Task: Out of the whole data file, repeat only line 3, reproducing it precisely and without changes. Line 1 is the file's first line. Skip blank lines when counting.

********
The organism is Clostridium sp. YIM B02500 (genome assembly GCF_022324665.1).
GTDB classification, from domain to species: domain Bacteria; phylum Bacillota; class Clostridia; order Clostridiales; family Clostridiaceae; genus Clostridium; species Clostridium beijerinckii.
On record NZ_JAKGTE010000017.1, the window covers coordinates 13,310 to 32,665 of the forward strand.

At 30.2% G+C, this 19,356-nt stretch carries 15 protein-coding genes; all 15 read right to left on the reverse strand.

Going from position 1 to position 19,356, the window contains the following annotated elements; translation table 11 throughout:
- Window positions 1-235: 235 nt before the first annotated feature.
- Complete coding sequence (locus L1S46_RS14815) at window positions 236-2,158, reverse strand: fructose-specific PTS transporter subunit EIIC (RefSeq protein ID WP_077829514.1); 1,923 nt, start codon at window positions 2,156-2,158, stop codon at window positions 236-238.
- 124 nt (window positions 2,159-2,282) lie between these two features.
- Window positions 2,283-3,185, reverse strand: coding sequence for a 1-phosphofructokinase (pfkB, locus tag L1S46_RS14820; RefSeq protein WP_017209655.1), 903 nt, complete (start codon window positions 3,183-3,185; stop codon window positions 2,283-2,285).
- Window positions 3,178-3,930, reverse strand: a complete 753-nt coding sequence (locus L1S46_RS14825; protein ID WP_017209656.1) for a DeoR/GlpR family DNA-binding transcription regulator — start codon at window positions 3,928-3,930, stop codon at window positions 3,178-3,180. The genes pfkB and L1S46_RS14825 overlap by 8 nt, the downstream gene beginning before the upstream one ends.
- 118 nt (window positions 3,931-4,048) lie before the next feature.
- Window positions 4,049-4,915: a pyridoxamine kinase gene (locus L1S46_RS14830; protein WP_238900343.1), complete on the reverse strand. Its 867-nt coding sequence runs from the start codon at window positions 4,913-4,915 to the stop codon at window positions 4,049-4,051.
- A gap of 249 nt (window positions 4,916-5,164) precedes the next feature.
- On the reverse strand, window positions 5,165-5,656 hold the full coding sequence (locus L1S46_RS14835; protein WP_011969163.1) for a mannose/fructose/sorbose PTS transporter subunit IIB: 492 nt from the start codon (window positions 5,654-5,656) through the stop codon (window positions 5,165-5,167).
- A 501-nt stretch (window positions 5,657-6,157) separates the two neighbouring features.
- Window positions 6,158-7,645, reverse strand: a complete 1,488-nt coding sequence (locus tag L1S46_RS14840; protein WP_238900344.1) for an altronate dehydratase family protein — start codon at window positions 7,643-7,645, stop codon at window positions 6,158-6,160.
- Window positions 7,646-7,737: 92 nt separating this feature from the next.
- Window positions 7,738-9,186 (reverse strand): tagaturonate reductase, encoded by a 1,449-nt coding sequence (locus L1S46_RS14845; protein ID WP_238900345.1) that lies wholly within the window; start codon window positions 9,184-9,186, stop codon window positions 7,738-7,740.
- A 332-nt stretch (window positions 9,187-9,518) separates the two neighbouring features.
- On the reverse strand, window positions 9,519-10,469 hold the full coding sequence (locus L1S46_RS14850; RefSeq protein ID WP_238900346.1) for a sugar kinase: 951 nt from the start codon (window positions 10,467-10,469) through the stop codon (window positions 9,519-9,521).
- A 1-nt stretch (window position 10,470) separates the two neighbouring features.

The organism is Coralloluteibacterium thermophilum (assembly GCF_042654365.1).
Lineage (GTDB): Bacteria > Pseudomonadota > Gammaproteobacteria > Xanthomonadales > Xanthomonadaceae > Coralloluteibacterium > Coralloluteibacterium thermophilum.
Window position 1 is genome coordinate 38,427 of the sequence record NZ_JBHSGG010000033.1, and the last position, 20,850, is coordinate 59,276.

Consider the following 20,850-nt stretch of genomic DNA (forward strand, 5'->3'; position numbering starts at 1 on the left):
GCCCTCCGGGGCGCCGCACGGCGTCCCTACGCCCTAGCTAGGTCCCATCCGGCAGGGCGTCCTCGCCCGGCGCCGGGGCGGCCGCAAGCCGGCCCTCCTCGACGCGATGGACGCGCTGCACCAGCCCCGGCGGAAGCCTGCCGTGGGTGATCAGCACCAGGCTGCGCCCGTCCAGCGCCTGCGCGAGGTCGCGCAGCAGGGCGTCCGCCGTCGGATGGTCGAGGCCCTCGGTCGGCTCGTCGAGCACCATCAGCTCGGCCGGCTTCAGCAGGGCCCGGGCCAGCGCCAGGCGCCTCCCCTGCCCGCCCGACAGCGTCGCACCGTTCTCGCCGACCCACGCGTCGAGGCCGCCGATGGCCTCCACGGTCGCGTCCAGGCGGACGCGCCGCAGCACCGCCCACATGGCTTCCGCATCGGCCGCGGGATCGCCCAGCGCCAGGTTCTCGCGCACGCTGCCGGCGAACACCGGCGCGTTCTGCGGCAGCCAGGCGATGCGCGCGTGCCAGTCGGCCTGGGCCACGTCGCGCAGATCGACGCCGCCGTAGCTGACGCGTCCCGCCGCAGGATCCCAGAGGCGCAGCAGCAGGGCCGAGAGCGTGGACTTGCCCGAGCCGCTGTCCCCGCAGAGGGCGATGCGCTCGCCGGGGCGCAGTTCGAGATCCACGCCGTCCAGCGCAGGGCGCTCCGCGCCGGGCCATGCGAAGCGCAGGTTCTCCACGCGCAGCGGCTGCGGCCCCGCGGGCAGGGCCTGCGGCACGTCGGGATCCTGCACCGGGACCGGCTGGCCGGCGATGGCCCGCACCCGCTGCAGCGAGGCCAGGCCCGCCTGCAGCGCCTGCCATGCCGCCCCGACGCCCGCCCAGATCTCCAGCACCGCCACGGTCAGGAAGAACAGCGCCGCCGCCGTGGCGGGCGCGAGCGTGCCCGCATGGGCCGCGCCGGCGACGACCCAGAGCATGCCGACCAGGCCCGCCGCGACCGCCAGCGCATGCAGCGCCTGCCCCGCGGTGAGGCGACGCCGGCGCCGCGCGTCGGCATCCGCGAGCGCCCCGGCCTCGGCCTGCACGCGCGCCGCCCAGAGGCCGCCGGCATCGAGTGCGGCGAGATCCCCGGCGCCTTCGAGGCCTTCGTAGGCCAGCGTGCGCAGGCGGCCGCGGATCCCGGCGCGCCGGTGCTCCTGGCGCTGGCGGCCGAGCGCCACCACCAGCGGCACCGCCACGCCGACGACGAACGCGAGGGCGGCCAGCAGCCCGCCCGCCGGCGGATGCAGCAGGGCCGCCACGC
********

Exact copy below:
On record NZ_JAKGTE010000017.1, the window covers coordinates 13,310 to 32,665 of the forward strand.